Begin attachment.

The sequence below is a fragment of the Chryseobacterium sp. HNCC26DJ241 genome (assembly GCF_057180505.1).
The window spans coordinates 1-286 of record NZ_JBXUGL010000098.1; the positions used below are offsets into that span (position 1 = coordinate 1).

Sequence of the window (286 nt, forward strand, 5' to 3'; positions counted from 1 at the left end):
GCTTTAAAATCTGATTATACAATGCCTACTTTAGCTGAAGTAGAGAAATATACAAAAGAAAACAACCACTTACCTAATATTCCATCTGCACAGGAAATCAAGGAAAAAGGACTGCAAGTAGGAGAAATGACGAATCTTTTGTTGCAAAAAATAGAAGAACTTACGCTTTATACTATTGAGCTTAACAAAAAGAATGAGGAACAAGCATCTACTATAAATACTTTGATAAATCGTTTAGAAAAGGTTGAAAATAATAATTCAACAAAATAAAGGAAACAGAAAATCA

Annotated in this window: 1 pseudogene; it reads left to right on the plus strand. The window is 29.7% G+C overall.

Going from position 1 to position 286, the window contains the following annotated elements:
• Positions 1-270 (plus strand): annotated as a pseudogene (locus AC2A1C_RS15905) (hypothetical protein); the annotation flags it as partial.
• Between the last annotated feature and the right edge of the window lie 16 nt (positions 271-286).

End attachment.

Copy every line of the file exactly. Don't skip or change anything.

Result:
The sequence below is a fragment of the Chryseobacterium sp. HNCC26DJ241 genome (assembly GCF_057180505.1).
The window spans coordinates 1-286 of record NZ_JBXUGL010000098.1; the positions used below are offsets into that span (position 1 = coordinate 1).

Sequence of the window (286 nt, forward strand, 5' to 3'; positions counted from 1 at the left end):
GCTTTAAAATCTGATTATACAATGCCTACTTTAGCTGAAGTAGAGAAATATACAAAAGAAAACAACCACTTACCTAATATTCCATCTGCACAGGAAATCAAGGAAAAAGGACTGCAAGTAGGAGAAATGACGAATCTTTTGTTGCAAAAAATAGAAGAACTTACGCTTTATACTATTGAGCTTAACAAAAAGAATGAGGAACAAGCATCTACTATAAATACTTTGATAAATCGTTTAGAAAAGGTTGAAAATAATAATTCAACAAAATAAAGGAAACAGAAAATCA

Annotated in this window: 1 pseudogene; it reads left to right on the plus strand. The window is 29.7% G+C overall.

Going from position 1 to position 286, the window contains the following annotated elements:
• Positions 1-270 (plus strand): annotated as a pseudogene (locus AC2A1C_RS15905) (hypothetical protein); the annotation flags it as partial.
• Between the last annotated feature and the right edge of the window lie 16 nt (positions 271-286).